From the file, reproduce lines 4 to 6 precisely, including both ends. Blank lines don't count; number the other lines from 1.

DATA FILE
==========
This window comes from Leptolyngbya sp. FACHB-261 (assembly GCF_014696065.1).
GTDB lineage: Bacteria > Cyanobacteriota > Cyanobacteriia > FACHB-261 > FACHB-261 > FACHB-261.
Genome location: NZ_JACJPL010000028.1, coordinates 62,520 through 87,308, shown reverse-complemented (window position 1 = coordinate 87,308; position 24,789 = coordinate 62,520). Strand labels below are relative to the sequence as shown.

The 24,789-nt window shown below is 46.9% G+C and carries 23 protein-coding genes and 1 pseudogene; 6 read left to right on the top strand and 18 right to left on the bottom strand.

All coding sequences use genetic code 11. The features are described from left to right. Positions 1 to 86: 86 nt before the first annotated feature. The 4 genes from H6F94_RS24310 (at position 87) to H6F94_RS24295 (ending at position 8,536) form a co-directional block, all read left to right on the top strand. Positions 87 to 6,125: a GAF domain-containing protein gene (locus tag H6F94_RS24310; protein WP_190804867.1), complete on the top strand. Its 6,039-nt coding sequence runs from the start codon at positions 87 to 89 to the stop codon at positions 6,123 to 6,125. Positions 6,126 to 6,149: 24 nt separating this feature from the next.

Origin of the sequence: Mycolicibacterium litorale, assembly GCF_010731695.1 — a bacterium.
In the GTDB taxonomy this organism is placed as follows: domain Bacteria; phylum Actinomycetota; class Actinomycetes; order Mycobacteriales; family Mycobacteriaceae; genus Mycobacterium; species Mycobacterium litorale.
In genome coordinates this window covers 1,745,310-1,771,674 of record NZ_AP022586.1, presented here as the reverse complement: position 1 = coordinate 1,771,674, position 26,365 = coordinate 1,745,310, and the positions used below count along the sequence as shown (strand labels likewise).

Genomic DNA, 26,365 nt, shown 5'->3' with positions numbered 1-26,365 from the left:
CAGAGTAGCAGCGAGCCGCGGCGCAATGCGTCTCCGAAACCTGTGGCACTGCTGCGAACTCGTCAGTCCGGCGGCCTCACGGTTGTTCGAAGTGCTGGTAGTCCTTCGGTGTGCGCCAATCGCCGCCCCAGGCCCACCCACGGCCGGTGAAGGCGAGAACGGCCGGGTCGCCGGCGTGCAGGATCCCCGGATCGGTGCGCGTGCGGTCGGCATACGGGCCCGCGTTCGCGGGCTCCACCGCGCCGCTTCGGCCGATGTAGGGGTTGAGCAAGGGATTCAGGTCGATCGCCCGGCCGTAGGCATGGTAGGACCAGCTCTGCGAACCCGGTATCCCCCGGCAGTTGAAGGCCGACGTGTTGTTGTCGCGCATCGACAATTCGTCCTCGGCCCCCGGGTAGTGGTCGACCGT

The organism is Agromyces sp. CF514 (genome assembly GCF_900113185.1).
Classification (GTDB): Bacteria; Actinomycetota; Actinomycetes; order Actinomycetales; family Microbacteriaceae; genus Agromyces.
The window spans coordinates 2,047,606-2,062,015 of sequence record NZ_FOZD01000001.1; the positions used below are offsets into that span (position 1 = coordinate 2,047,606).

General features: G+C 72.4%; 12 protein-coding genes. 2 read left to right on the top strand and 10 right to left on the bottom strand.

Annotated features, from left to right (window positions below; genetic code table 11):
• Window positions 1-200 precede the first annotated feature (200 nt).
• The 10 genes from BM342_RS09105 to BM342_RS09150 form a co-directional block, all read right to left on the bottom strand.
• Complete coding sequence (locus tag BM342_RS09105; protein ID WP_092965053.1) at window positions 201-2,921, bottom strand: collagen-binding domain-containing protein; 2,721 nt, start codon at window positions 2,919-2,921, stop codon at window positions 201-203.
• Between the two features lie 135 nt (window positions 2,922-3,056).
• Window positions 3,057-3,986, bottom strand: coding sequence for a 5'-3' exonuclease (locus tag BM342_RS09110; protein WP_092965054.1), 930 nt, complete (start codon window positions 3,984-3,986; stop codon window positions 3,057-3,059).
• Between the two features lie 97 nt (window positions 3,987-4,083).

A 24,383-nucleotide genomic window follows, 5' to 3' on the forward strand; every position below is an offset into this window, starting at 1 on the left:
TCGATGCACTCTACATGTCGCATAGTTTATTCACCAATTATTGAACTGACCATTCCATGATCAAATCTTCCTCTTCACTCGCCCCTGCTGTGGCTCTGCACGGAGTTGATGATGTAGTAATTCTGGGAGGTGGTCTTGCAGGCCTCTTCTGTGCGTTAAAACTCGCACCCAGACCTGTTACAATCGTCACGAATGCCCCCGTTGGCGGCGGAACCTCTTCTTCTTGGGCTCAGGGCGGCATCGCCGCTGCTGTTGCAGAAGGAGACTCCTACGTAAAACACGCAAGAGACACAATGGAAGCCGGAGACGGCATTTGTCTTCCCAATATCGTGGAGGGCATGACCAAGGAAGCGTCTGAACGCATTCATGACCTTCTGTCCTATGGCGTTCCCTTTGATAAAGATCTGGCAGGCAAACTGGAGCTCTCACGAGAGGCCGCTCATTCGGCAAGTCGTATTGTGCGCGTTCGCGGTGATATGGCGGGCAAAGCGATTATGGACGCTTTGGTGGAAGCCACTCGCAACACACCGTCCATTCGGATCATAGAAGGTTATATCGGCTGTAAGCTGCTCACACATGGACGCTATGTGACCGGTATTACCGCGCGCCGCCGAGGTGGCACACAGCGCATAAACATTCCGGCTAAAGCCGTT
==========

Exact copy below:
The 24,789-nt window shown below is 46.9% G+C and carries 23 protein-coding genes and 1 pseudogene; 6 read left to right on the top strand and 18 right to left on the bottom strand.

All coding sequences use genetic code 11. The features are described from left to right. Positions 1 to 86: 86 nt before the first annotated feature. The 4 genes from H6F94_RS24310 (at position 87) to H6F94_RS24295 (ending at position 8,536) form a co-directional block, all read left to right on the top strand. Positions 87 to 6,125: a GAF domain-containing protein gene (locus tag H6F94_RS24310; protein WP_190804867.1), complete on the top strand. Its 6,039-nt coding sequence runs from the start codon at positions 87 to 89 to the stop codon at positions 6,123 to 6,125. Positions 6,126 to 6,149: 24 nt separating this feature from the next.

Origin of the sequence: Mycolicibacterium litorale, assembly GCF_010731695.1 — a bacterium.